It is thus a new generation of Sunni activists that has begun to demand a more efficacious role in political decision-making and a larger share of state benefits. Among the most vocal of these nascent coalitions is an offshoot of the National Unity Gathering called the al-Fatih Youth Union, whose Friday rallies draw thousands of Sunni supporters each week. A column in al-Watan describes the group as “a gathering of young people who do not want to be associated with any existing political trend,” continuing:
They are fed up with the fact that those who have always supported the entity of Bahrain, Arabism, sovereignty and the royal family are being fooled because their loyalty is taken for granted; therefore they are treated as a reserve division. These are serious mistakes, and we will never know what they will lead to. 
The perception that the government tries harder to win over its detractors than reward its supporters plays on long-standing Sunni misgivings over other apparent wastes of state resources, including corruption and Bahrain’s decade-long program of naturalizing foreign Sunnis in return for police and military service. Despite a flagging economy and per capita oil revenues well below those of other Gulf states, Bahrain’s property prices remain high and private housing out of reach for many, as the royal family owns a disproportionate share of the island (which is just 2.5 times the size of Washington, DC) and doles out large parcels to its senior allies. Yet, at the same time that Bahrain is unable to accommodate its existing citizens, it recruits new ones from abroad, Sunnis from Yemen, Syria, Pakistan and elsewhere to help populate a military that ranks eleventh in the world in spending as a proportion of GDP.  Because Shi‘a have led the outcry about these issues, organized Sunni criticism has been muted by fear of association with the opposition. Yet privately Sunnis remain troubled, especially by what they see as the dilution of Bahraini national identity via political naturalization.
The Future of Sunni Docility in Bahrain
Of course, prospects for wholesale transformation in Sunni political orientation in Bahrain face roadblocks that the state will be eager to fortify. The first question is whether citizens can look beyond government scare tactics that proclaim, “You’re with us or you’re with the mullahs in Iran.” That campaign is doubly effective, as it discourages any and all political involvement while deflecting the enthusiasm of those who insist on being active against the opposition. Equally difficult is the matter of achieving cooperation among a diverse and politically fragmented Sunni population. Tribes historically aligned with the Al Khalifa are unlikely to shift their allegiance and will be content to remain apolitical, while experience has shown that even the salafi and Muslim Brother societies in Parliament find policy and electoral coordination difficult. New movements like the National Unity Gathering already face suspicions of cooptation, fueling internal dissension and prompting groups like the al-Fatih Youth Union to break away. Despite decades of organization and greater unity of purpose, Bahrain’s Shi‘i opposition has never overcome its tendency to fracture. What hope, then, for Sunnis?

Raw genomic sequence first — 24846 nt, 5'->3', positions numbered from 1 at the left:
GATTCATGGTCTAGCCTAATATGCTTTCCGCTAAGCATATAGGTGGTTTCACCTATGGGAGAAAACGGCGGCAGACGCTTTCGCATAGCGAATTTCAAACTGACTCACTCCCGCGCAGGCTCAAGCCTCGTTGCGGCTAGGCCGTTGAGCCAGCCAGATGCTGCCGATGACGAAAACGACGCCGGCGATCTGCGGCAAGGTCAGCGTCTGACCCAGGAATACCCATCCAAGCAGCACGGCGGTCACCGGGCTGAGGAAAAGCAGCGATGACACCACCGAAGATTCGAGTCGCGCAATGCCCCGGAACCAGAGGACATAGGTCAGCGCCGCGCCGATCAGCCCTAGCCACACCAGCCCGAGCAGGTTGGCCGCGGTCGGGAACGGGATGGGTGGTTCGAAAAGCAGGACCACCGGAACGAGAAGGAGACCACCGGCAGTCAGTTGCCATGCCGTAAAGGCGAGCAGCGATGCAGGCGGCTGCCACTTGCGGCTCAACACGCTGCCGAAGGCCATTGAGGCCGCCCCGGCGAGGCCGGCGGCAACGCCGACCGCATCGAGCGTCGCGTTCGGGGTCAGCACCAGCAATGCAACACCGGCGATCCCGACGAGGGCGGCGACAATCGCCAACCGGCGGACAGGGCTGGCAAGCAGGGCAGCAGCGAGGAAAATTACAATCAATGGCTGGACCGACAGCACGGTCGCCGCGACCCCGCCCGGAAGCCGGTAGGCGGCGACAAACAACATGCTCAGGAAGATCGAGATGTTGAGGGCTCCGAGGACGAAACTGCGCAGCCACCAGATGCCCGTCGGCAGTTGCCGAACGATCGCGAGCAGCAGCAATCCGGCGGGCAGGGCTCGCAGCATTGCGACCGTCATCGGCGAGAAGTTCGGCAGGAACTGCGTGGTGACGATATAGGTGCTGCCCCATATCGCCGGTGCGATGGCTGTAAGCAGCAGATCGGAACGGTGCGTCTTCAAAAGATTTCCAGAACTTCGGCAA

Yet, irrespective of the final outcome of Bahrain’s Sunni political awakening, one thing is clear: In shaking this constituency out of slumber as the uprising progressed, Bahrain’s rulers got much more than they bargained for. With their supporters conditioned to fear and even hate the opposition, any compromise the Al Khalifa may wish to strike to end the uprising will be qualitatively more difficult to achieve. Conservatives within the ruling family have capitalized on — or, in another view, cultivated — this popular obstructionism, allowing civil society to help fight interpersonal battles once confined to the royal court. As a result, the crown prince and, to a lesser extent, the king himself have fallen victim to charges of appeasement, lack of resolve and thralldom to Western policy advisers. If, as is probable, Bahrain is unable to find a speedy exit to its crisis, the cause will owe as much to the newfound political expectations of ordinary Sunnis — and the collapse of the regime’s sectarian balancing act — as it does to any age-old animosity between Shi‘i-led opposition and Sunni-led government.
 Gulf Daily News, April 22, 2011.
 Justin Gengler, “Ethnic Conflict and Political Mobilization in the Arab Gulf,” unpublished Ph.D. dissertation, University of Michigan, 2011. The full text of this dissertation may be found at: http://bahrainipolitics.blogspot.com/2011/09/ethnic-conflict-and-political.html.
 Hisham al-Zayani, “My Homeland Is Where My Dignity Is Preserved!” al-Watan, January 11, 2012.
 Hisham al-Zayani, “Will Al-Fatih Youth Union Toll the Bells?” al-Watan, December 12, 2011.
 According to the authoritative database compiled by the Stockholm International Peace Research Institute, between 2000 and 2009 the top 11 military spenders as a proportion of GDP include five of the six Gulf Cooperation Council states: Oman (1), Saudi Arabia (2), the United Arab Emirates (4), Kuwait (6) and Bahrain (11). Data available at: http://www.sipri.org/databases/milex.